On the 23rd, the “ice giant” Uranus will be visible all night, as it rises when the sun sets (hence it is opposite the sun). It will also be at its largest for the year: a diminutive 3.73″ of arc. Due to its distance and close-to-circular orbit, Uranus doesn’t vary that much in brightness over time. It will reach magnitude 5.7 from mid-October through early November before slightly fading to magnitude 5.9 in late March 2019. This makes it a naked-eye target in dark skies and easy to locate in a binocular or finderscope.
We do know for sure that the first Astronomer Royal, John Flamsteed, recorded the planet in 1690 as a star in Taurus. Over half a century later, French astronomer Pierre Charles Le Monnier recorded the position of the planet numerous times between the years 1750 and 1771 using a transit instrument. Eight of these recordings were done in a four-week period in early-Winter 1768/1769. Generations of astronomers derided him as “sloppy Pierre” for missing out on the discovery. But modern analysis of Uranus’ orbit showed its motion was nearly stationery as seen from Earth over that four-week period. So let’s give him a pass on that one.
William Herschel’s 1781 telescopic observations of Uranus on March 13th and 17th led him to confidently present the discovery to the Royal Society as a “comet” due to the shift in position between dates. It was further observations and orbital computations by other astronomers that uncovered its true nature as a planet —something Herschel only acknowledged in 1783. As the first person to discover a new planet, he was granted a yearly royal stipend for the rest of his life.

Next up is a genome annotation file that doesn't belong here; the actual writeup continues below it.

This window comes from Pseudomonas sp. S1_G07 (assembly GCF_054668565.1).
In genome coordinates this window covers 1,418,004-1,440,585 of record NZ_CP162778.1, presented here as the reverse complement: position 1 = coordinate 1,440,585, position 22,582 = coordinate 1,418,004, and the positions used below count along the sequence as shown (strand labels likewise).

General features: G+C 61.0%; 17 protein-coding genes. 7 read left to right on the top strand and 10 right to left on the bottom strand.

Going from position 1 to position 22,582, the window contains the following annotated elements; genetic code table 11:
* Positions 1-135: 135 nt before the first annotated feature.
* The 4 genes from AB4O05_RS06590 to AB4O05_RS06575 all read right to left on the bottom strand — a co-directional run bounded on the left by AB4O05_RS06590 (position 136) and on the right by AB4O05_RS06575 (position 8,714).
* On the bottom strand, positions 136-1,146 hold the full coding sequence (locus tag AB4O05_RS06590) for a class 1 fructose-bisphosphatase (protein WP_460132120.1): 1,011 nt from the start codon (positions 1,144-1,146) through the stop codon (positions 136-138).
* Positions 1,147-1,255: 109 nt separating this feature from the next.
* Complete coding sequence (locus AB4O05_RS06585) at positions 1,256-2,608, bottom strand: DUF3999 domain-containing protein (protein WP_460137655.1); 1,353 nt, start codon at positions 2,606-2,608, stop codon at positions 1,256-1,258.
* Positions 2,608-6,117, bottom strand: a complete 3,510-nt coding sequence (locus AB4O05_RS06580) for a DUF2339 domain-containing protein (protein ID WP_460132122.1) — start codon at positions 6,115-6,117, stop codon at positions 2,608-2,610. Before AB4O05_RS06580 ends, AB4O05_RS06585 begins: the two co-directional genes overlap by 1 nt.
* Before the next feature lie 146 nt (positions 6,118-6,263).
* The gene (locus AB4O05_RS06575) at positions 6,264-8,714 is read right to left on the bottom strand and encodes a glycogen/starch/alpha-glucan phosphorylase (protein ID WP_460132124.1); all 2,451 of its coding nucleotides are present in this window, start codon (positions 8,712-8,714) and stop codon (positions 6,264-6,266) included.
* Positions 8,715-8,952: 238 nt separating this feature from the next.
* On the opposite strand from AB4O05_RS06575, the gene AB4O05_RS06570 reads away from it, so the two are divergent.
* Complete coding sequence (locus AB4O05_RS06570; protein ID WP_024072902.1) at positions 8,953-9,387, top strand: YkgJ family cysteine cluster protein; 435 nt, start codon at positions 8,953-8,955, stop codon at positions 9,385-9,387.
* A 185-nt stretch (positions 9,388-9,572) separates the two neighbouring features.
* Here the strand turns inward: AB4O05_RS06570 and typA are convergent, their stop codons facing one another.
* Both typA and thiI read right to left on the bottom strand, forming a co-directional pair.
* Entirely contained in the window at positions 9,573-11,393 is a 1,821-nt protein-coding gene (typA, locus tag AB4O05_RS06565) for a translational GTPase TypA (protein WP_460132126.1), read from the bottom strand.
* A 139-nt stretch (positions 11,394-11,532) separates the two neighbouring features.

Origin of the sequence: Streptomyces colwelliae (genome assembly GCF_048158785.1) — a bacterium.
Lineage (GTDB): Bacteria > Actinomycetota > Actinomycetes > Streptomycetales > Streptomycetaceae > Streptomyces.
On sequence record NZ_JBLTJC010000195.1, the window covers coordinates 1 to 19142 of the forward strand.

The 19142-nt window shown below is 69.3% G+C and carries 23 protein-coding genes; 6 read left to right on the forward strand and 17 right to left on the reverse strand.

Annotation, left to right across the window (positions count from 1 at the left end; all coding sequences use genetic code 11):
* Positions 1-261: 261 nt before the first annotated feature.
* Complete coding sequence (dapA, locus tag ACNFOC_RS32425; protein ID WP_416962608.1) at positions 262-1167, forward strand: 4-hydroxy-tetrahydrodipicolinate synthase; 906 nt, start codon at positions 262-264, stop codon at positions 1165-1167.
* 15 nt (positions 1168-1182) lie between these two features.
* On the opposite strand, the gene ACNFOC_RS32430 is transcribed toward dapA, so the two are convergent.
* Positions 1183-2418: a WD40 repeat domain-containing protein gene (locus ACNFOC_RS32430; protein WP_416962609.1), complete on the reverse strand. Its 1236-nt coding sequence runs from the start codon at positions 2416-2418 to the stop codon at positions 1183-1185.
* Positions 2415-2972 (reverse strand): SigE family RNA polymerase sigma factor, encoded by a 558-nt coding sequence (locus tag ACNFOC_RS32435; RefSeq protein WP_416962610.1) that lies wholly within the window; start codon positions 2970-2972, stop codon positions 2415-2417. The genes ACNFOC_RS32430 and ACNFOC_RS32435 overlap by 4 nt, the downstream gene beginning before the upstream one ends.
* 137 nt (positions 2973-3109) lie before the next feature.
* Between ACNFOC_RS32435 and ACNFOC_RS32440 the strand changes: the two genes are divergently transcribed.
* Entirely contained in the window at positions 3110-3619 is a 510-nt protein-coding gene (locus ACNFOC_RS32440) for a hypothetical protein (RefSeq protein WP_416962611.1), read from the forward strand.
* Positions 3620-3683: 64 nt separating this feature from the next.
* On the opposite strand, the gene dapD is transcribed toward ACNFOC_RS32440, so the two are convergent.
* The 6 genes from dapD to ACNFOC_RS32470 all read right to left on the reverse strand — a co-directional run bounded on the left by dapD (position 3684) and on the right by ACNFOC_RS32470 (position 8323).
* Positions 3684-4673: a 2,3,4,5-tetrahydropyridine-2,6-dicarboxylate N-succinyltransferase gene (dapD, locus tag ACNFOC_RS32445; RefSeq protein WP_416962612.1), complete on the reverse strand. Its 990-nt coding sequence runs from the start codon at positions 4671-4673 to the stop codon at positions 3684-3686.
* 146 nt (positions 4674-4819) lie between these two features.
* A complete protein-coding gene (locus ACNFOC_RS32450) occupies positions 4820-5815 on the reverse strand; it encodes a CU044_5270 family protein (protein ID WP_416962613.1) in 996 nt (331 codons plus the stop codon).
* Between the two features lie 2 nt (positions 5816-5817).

Uranus will be 3.73″ in diameter around opposition. You’ll need to put some magnification on the target to confirm its planetary nature.
Good views of the planet can be had with our Tele Vue Nagler 3-6mm Planetary Zoom (mobile site). Al Nagler designed this as a superior “planetary” eyepiece that gives the observer the highest possible useful magnification on a given night. There were other aspects of equal importance and only the combination of all would satisfy our ethos in creating a “planetary” eyepiece: full field sharpness for any speed telescope, high contrast and transmission for natural color rendition, low scatter, and comfortable eye-relief.
To increase the power of your favorite eyepiece, or for serious planetary imaging though your scope, consider our Powermate™ amplifiers (mobile site). They increase the focal length of your scope with reduced aberrations, greater magnification potential, and compact size compared to typical Barlow lenses. Powermate T-Ring Adapters fit on the Powermate lens assemblies to allow attachment of your camera’s T-Ring or other T-threaded imaging accessory